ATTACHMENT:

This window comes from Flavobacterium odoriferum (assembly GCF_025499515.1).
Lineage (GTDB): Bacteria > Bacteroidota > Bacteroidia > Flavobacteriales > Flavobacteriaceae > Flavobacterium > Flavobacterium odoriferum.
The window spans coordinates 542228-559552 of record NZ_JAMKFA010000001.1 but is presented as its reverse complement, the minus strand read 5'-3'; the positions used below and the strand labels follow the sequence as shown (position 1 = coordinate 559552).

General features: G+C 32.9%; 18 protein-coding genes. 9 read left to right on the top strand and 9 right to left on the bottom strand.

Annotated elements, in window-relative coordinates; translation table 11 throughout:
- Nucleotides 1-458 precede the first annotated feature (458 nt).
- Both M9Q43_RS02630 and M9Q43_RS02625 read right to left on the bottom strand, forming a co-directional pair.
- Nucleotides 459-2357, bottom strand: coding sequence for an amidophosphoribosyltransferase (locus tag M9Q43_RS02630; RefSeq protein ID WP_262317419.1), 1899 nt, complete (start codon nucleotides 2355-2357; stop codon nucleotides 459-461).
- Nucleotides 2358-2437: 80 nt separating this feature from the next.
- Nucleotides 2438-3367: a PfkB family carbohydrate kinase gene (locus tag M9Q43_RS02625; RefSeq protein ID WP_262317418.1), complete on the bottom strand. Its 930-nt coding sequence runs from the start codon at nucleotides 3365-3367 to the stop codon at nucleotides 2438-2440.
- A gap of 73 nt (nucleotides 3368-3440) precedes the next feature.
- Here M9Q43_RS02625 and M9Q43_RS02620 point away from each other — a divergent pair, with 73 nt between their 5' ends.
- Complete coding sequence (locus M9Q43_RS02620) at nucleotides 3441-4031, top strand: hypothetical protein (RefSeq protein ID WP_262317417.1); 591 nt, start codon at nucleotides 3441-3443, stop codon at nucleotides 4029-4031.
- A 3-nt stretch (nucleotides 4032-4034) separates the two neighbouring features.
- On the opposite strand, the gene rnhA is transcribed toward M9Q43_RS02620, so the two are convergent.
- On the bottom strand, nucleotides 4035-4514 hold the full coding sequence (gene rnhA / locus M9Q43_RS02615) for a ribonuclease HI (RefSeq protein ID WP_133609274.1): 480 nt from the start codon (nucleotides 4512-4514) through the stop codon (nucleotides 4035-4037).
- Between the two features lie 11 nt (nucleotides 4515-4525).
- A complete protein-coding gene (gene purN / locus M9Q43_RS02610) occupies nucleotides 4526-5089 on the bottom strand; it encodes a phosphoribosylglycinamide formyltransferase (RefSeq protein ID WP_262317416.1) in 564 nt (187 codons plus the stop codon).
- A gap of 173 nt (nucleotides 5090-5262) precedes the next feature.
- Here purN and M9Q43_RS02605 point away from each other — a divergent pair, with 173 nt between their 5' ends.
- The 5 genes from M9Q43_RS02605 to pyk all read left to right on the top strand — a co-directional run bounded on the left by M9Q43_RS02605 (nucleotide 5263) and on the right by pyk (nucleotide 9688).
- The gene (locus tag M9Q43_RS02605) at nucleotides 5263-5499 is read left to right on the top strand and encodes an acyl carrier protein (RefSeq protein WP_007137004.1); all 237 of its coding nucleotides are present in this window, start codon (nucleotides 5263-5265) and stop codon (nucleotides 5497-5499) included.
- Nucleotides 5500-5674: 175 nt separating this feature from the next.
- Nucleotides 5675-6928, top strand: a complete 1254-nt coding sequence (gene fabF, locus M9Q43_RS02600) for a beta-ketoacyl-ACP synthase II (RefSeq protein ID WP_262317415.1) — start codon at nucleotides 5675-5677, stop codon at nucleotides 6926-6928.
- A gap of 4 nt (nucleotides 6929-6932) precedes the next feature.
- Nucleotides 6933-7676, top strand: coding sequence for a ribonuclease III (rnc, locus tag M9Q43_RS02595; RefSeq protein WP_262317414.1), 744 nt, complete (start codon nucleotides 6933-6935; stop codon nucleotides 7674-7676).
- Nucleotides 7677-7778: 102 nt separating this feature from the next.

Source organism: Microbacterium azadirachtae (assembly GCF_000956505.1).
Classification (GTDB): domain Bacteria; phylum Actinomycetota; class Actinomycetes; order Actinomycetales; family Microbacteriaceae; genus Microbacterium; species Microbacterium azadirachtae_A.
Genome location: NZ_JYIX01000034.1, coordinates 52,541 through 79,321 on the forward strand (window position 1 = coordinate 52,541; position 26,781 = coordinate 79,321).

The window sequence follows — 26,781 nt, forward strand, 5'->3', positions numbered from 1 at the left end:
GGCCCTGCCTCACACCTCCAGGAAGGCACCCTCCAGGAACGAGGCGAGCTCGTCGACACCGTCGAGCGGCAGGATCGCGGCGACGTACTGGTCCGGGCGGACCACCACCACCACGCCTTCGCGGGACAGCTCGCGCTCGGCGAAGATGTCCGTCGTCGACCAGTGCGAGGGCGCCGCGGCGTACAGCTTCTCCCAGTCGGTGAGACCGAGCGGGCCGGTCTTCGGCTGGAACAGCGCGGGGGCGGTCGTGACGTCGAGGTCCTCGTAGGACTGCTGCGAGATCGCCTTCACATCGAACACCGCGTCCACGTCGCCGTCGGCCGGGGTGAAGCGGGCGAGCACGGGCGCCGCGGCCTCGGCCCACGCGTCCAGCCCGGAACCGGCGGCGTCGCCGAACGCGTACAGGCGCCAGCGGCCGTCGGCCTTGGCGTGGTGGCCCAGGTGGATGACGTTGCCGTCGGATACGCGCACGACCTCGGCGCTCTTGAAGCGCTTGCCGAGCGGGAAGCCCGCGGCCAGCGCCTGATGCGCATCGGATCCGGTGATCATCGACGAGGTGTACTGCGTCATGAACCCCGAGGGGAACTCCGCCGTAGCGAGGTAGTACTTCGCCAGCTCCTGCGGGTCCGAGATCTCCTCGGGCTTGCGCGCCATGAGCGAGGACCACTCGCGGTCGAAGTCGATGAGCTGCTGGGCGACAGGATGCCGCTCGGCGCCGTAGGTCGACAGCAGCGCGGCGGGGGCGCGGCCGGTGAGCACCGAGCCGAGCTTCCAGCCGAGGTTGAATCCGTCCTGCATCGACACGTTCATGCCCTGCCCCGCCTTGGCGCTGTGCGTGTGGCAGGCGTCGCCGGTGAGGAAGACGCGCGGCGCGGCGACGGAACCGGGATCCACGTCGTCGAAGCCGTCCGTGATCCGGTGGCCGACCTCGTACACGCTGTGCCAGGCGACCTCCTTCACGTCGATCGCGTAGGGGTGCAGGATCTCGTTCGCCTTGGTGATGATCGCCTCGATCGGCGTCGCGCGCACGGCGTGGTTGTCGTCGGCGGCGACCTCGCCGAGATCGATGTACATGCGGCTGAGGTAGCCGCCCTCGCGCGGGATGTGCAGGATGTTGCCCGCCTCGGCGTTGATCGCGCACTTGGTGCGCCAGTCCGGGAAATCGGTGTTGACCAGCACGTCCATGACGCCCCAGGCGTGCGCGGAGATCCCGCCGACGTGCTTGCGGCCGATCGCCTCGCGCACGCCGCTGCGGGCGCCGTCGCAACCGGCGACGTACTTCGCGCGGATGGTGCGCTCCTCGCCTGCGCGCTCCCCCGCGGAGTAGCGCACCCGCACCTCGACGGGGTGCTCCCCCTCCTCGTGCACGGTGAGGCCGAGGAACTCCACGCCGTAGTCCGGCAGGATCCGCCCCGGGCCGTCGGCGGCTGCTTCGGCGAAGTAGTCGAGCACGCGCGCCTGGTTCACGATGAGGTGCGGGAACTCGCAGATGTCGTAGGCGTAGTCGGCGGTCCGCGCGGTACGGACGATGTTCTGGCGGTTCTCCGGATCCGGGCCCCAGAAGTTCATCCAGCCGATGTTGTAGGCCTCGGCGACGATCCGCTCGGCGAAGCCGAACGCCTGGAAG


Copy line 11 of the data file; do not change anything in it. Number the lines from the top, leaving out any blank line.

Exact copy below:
- A gap of 73 nt (nucleotides 3368-3440) precedes the next feature.